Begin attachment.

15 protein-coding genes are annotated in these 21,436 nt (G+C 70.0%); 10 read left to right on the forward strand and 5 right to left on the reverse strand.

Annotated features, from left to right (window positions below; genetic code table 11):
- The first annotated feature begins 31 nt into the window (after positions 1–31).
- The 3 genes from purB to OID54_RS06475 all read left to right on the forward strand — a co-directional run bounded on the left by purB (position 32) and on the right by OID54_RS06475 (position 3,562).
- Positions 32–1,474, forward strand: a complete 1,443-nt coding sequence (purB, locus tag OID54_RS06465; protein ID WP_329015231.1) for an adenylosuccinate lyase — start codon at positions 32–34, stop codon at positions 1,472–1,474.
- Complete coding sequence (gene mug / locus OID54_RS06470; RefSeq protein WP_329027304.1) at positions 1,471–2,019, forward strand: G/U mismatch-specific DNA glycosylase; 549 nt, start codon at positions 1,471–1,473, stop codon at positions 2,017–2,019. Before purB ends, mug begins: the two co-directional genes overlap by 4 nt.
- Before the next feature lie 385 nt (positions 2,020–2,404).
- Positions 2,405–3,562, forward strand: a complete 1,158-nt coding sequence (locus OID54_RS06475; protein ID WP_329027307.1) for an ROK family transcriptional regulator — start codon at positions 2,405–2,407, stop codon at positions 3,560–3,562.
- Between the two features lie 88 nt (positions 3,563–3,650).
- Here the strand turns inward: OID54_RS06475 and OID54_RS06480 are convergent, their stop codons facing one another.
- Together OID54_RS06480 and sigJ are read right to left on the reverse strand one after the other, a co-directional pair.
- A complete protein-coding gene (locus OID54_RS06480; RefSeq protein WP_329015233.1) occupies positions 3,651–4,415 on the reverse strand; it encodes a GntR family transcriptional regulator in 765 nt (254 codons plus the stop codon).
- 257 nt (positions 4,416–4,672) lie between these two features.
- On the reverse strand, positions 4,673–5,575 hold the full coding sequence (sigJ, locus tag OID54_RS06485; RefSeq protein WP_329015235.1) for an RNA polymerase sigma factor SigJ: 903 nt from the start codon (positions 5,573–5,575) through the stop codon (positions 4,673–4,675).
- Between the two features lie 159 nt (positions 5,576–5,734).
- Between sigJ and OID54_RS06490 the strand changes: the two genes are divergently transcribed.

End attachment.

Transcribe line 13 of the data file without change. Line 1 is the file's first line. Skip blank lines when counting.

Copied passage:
- 257 nt (positions 4,416–4,672) lie between these two features.